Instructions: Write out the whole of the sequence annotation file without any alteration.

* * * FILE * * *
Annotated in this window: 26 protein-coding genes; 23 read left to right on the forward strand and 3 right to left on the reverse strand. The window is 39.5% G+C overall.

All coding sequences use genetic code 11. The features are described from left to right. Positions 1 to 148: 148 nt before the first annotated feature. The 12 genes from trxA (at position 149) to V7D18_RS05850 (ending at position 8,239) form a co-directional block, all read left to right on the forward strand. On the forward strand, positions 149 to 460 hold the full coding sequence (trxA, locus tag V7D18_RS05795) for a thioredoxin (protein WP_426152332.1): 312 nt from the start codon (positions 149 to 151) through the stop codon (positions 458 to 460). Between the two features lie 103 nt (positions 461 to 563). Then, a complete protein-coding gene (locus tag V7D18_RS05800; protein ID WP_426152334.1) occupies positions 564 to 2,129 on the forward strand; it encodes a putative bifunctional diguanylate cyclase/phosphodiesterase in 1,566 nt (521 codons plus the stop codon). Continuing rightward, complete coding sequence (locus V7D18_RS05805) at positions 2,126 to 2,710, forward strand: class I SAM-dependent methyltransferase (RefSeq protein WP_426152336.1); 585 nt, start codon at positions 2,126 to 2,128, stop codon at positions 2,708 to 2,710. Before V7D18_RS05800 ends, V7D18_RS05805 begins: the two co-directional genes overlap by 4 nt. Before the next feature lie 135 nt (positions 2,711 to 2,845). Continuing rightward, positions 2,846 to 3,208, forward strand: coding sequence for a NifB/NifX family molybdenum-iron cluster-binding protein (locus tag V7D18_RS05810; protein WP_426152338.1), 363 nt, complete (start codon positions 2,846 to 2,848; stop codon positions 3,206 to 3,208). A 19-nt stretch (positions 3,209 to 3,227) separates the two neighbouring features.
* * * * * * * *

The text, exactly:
Annotated in this window: 26 protein-coding genes; 23 read left to right on the forward strand and 3 right to left on the reverse strand. The window is 39.5% G+C overall.

All coding sequences use genetic code 11. The features are described from left to right. Positions 1 to 148: 148 nt before the first annotated feature. The 12 genes from trxA (at position 149) to V7D18_RS05850 (ending at position 8,239) form a co-directional block, all read left to right on the forward strand. On the forward strand, positions 149 to 460 hold the full coding sequence (trxA, locus tag V7D18_RS05795) for a thioredoxin (protein WP_426152332.1): 312 nt from the start codon (positions 149 to 151) through the stop codon (positions 458 to 460). Between the two features lie 103 nt (positions 461 to 563). Then, a complete protein-coding gene (locus tag V7D18_RS05800; protein ID WP_426152334.1) occupies positions 564 to 2,129 on the forward strand; it encodes a putative bifunctional diguanylate cyclase/phosphodiesterase in 1,566 nt (521 codons plus the stop codon). Continuing rightward, complete coding sequence (locus V7D18_RS05805) at positions 2,126 to 2,710, forward strand: class I SAM-dependent methyltransferase (RefSeq protein WP_426152336.1); 585 nt, start codon at positions 2,126 to 2,128, stop codon at positions 2,708 to 2,710. Before V7D18_RS05800 ends, V7D18_RS05805 begins: the two co-directional genes overlap by 4 nt. Before the next feature lie 135 nt (positions 2,711 to 2,845). Continuing rightward, positions 2,846 to 3,208, forward strand: coding sequence for a NifB/NifX family molybdenum-iron cluster-binding protein (locus tag V7D18_RS05810; protein WP_426152338.1), 363 nt, complete (start codon positions 2,846 to 2,848; stop codon positions 3,206 to 3,208). A 19-nt stretch (positions 3,209 to 3,227) separates the two neighbouring features.